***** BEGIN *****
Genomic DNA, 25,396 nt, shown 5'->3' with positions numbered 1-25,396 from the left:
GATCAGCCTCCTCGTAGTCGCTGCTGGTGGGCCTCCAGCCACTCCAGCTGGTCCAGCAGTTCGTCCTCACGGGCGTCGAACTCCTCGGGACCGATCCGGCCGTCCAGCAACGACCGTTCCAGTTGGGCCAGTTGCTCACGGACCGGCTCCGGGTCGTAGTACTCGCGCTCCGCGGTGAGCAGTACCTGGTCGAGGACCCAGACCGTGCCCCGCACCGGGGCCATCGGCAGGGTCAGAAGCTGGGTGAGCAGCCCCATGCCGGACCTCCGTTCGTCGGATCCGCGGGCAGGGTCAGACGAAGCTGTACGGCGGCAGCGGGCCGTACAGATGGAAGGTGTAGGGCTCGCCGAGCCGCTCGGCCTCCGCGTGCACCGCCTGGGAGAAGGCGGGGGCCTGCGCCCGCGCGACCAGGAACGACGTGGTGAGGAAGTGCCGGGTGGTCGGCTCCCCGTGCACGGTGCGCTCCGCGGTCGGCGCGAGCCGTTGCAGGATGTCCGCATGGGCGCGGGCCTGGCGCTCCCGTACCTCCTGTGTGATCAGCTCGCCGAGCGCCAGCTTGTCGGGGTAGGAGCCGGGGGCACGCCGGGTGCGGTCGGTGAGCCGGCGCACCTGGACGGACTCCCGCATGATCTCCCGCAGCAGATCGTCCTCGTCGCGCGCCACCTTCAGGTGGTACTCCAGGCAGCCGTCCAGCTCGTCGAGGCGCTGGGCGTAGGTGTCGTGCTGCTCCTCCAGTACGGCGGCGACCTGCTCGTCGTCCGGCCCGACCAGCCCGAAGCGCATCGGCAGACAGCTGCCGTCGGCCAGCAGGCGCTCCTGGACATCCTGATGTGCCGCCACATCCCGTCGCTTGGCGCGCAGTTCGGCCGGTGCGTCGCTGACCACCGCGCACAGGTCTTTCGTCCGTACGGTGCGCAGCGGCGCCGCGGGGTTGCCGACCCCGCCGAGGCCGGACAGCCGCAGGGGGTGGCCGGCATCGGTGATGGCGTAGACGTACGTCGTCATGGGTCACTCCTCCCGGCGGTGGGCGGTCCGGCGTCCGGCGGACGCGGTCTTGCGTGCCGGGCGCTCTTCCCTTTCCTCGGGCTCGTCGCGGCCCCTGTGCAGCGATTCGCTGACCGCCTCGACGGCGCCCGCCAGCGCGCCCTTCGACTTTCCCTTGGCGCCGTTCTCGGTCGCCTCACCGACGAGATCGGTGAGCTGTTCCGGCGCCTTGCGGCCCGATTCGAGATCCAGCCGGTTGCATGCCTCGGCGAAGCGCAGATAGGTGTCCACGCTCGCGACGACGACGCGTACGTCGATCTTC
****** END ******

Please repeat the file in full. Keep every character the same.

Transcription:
Genomic DNA, 25,396 nt, shown 5'->3' with positions numbered 1-25,396 from the left:
GATCAGCCTCCTCGTAGTCGCTGCTGGTGGGCCTCCAGCCACTCCAGCTGGTCCAGCAGTTCGTCCTCACGGGCGTCGAACTCCTCGGGACCGATCCGGCCGTCCAGCAACGACCGTTCCAGTTGGGCCAGTTGCTCACGGACCGGCTCCGGGTCGTAGTACTCGCGCTCCGCGGTGAGCAGTACCTGGTCGAGGACCCAGACCGTGCCCCGCACCGGGGCCATCGGCAGGGTCAGAAGCTGGGTGAGCAGCCCCATGCCGGACCTCCGTTCGTCGGATCCGCGGGCAGGGTCAGACGAAGCTGTACGGCGGCAGCGGGCCGTACAGATGGAAGGTGTAGGGCTCGCCGAGCCGCTCGGCCTCCGCGTGCACCGCCTGGGAGAAGGCGGGGGCCTGCGCCCGCGCGACCAGGAACGACGTGGTGAGGAAGTGCCGGGTGGTCGGCTCCCCGTGCACGGTGCGCTCCGCGGTCGGCGCGAGCCGTTGCAGGATGTCCGCATGGGCGCGGGCCTGGCGCTCCCGTACCTCCTGTGTGATCAGCTCGCCGAGCGCCAGCTTGTCGGGGTAGGAGCCGGGGGCACGCCGGGTGCGGTCGGTGAGCCGGCGCACCTGGACGGACTCCCGCATGATCTCCCGCAGCAGATCGTCCTCGTCGCGCGCCACCTTCAGGTGGTACTCCAGGCAGCCGTCCAGCTCGTCGAGGCGCTGGGCGTAGGTGTCGTGCTGCTCCTCCAGTACGGCGGCGACCTGCTCGTCGTCCGGCCCGACCAGCCCGAAGCGCATCGGCAGACAGCTGCCGTCGGCCAGCAGGCGCTCCTGGACATCCTGATGTGCCGCCACATCCCGTCGCTTGGCGCGCAGTTCGGCCGGTGCGTCGCTGACCACCGCGCACAGGTCTTTCGTCCGTACGGTGCGCAGCGGCGCCGCGGGGTTGCCGACCCCGCCGAGGCCGGACAGCCGCAGGGGGTGGCCGGCATCGGTGATGGCGTAGACGTACGTCGTCATGGGTCACTCCTCCCGGCGGTGGGCGGTCCGGCGTCCGGCGGACGCGGTCTTGCGTGCCGGGCGCTCTTCCCTTTCCTCGGGCTCGTCGCGGCCCCTGTGCAGCGATTCGCTGACCGCCTCGACGGCGCCCGCCAGCGCGCCCTTCGACTTTCCCTTGGCGCCGTTCTCGGTCGCCTCACCGACGAGATCGGTGAGCTGTTCCGGCGCCTTGCGGCCCGATTCGAGATCCAGCCGGTTGCATGCCTCGGCGAAGCGCAGATAGGTGTCCACGCTCGCGACGACGACGCGTACGTCGATCTTC